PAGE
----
Protesters rally in front of Juul's New York City offices, call for vaping restrictions

NEW YORK -- A rally was held in front of Juul's New York City office Tuesday as protesters condemned what they call a multi-billion-dollar campaign to hook kids on flavored tobacco products.

They are demanding that the City Council restrict the sale of flavored e-cigarettes and menthol cigarettes.

In July, New York City students testified at a congressional hearing that Juul representatives went into their classrooms and told them their products were "totally safe" despite containing nicotine.

According to the CDC's National Youth Tobacco Survey, during the one-year period between 2017 and 2018, e-cigarette use among high school students increased by 78 percent.

Over 3 million high school students are said to have used e-cigarettes in 2018, and more than 80 percent of kids who have used tobacco started with a flavored product.

The proposed City Council bills will crack down on the sale of flavored e-cigarettes and menthol cigarettes.

In California, a new lawsuit was filed Monday against Juul Labs on behalf of a 19-year-old man who says he became addicted to nicotine and suffered worsening asthma symptoms after he started using Juul devices when he was 16.

The suit claims Juul and Philip Morris, which recently took a stake in the company, violated the Racketeer Act by illegally marketing the devices to minors.

Vaping has also become popular with older smokers hoping it is more benign than cigarettes and will help them quit, while young people hope the lack of exhaled smoke will make it harder to get caught.

On Friday, the state health departments in New York and New Jersey issued alerts for people who vape, citing severe lung illnesses reported in both states.

"JUUL Labs exists to help adult smokers switch off combustible cigarettes, which are the leading cause of preventable death and contribute to over 28,000 deaths per year in New York," a company spokesperson said in a statement. "We do not want or need new non-nicotine users. Our market is the over 1 billion adult smokers worldwide who should have the opportunity to switch to vapor products if they so desire.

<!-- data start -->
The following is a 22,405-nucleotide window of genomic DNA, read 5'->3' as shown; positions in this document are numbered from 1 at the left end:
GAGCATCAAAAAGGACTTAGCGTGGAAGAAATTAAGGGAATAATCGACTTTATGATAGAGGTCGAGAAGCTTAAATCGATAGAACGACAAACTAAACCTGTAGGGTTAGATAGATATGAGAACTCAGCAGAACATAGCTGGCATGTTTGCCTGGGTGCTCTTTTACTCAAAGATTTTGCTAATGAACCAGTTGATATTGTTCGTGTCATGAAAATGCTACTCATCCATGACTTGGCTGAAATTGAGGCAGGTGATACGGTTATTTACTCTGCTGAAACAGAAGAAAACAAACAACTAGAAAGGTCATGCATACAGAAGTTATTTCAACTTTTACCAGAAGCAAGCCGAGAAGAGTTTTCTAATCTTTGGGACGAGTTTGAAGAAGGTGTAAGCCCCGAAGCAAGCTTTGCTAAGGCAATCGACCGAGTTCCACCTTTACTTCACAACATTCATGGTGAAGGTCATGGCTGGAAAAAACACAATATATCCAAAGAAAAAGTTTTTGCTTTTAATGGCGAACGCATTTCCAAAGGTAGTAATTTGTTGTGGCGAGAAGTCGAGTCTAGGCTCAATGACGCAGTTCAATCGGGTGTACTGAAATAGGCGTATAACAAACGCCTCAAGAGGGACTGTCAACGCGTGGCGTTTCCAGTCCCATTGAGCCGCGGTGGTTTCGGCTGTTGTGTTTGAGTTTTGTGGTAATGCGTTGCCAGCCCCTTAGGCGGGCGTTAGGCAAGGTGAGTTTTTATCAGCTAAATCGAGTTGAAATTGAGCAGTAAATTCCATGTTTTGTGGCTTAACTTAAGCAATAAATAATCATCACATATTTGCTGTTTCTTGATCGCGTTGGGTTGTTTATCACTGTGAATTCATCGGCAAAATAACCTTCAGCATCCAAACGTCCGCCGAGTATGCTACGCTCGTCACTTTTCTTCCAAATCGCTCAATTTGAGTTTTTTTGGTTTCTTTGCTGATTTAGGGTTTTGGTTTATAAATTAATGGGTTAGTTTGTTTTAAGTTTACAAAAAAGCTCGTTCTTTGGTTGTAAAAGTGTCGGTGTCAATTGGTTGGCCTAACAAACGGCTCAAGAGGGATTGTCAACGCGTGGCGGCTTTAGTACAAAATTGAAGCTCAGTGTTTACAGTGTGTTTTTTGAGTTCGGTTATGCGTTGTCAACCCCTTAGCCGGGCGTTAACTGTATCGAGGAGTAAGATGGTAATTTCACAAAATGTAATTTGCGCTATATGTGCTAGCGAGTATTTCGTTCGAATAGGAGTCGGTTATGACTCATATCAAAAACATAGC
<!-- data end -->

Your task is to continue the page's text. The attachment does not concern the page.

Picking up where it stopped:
"We have never marketed to youth, do not sell flavors like cotton candy or bubble gum, and strongly advocated for Tobacco 21 legislation here in New York. In November 2018 we stopped selling non-tobacco and non-menthol-based flavors to traditional retail stores, which represented 50% of our revenue at that time. All of our non-traditional tobacco-flavored pods are now exclusively sold through our ecommerce platform, which features an industry-leading, third-party, age-verification system that puts every purchase through a rigorous, multi-step process to ensure that the customer is 21 or older and restricts bulk purchasing. We offer these products in this limited, secure way because they play an important role in helping smokers switch by providing users with a taste and aroma different than traditional tobacco.

"We will continue to lead the industry and support industry-wide actions to reverse the trend in youth use, while preserving this unprecedented opportunity for adult smokers, and we will continue to work with New York policymakers in a transparent and collaborative fashion to achieve that goal."

The company also issued the following statement regarding the school presentation:

"The two student presentations we made were part of our short-lived Education and Youth Prevention Program which was ended in September 2018 after its purpose - to educate youth on the dangers of nicotine addiction - was clearly misconstrued. In November, we launched our industry leading plan to combat youth vaping - we stepped up our advocacy for T21 legislation, we stopped the sale of non-tobacco and non-menthol based flavored JUULPods to our traditional retail store partners, enhanced our online age-verification process, strengthened our retailer compliance program with over 2,000 secret shopper visits per month, and shut down our Facebook and Instagram accounts while working constantly to remove inappropriate social media content generated by others on those platforms. Finally, we continue to develop technologies to further restrict underage access."

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